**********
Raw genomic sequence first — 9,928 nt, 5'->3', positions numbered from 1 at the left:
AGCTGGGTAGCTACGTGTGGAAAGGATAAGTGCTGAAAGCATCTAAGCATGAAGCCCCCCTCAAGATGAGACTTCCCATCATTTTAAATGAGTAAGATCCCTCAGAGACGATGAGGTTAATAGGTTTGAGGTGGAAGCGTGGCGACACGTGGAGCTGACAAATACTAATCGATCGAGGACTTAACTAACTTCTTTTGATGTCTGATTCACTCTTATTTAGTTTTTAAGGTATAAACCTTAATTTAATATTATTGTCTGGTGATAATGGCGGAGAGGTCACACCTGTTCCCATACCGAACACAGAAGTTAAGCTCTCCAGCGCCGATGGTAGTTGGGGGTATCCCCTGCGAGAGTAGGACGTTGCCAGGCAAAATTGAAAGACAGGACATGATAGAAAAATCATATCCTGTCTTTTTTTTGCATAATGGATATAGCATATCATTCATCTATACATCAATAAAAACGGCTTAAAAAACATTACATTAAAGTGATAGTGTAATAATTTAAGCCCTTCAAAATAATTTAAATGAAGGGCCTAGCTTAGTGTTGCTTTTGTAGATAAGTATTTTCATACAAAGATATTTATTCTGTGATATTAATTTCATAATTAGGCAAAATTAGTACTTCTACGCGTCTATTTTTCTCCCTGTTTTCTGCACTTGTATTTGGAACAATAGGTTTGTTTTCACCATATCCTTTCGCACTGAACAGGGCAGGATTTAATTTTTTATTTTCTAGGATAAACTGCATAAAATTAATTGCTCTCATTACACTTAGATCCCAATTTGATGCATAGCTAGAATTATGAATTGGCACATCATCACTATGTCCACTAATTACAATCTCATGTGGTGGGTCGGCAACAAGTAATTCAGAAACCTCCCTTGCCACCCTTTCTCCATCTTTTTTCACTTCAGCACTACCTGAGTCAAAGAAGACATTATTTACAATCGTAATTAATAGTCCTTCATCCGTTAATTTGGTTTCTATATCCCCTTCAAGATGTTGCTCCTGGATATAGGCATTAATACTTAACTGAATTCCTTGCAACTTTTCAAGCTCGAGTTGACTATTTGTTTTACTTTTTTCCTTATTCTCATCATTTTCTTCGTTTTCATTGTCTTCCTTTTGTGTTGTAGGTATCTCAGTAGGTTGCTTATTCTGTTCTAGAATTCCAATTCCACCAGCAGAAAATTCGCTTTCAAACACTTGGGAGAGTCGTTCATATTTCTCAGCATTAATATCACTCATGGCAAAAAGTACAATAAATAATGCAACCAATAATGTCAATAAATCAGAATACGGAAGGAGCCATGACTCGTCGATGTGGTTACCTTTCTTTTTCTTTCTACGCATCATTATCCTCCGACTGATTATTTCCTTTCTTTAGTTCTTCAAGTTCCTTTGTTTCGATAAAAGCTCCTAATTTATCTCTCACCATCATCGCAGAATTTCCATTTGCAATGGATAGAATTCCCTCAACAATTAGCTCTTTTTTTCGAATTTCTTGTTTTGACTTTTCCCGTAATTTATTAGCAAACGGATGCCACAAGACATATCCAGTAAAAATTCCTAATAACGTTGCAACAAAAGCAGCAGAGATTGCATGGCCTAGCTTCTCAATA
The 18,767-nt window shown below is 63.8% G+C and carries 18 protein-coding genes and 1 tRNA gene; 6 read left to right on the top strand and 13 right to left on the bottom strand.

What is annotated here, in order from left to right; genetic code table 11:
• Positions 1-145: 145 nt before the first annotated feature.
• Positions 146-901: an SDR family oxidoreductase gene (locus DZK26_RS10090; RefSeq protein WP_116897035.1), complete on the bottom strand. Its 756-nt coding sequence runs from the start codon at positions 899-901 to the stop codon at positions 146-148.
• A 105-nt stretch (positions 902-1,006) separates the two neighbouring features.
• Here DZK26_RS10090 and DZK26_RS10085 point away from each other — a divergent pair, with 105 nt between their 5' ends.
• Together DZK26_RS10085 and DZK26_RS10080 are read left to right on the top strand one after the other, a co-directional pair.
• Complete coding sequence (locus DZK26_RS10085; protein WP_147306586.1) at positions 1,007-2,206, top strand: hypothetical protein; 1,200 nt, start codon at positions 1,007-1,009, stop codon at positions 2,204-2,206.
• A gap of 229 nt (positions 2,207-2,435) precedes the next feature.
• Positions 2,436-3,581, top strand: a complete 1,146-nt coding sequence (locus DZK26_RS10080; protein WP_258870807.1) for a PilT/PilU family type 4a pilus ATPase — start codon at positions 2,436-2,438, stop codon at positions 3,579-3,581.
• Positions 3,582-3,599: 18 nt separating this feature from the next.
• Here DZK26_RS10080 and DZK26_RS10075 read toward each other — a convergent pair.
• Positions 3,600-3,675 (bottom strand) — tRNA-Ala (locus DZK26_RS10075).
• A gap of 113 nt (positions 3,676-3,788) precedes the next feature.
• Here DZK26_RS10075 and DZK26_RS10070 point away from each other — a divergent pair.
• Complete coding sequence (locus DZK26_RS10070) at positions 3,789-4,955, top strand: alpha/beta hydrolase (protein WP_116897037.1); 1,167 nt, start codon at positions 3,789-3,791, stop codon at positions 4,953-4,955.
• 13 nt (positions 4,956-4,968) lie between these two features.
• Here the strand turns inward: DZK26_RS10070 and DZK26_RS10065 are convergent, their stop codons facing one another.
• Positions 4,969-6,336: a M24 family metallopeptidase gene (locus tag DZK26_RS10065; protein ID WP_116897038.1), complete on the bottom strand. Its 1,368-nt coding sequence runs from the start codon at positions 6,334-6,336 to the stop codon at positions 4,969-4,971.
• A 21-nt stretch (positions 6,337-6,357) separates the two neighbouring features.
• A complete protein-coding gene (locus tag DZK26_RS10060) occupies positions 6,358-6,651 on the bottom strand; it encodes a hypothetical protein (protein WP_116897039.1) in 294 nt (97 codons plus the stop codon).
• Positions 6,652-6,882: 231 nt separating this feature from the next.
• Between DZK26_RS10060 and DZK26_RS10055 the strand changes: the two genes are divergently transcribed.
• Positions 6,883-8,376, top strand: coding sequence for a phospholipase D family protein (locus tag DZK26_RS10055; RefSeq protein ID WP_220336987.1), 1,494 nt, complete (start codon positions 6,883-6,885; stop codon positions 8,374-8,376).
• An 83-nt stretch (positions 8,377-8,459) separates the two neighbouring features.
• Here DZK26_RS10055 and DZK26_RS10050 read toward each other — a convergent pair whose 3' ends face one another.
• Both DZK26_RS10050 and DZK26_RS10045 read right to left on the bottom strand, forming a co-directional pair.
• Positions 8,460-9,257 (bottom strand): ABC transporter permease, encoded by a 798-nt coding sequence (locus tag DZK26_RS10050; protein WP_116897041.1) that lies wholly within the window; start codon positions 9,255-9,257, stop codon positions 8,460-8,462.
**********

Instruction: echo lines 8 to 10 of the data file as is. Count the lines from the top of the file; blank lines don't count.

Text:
• Here DZK26_RS10090 and DZK26_RS10085 point away from each other — a divergent pair, with 105 nt between their 5' ends.
• Together DZK26_RS10085 and DZK26_RS10080 are read left to right on the top strand one after the other, a co-directional pair.
• Complete coding sequence (locus DZK26_RS10085; protein WP_147306586.1) at positions 1,007-2,206, top strand: hypothetical protein; 1,200 nt, start codon at positions 1,007-1,009, stop codon at positions 2,204-2,206.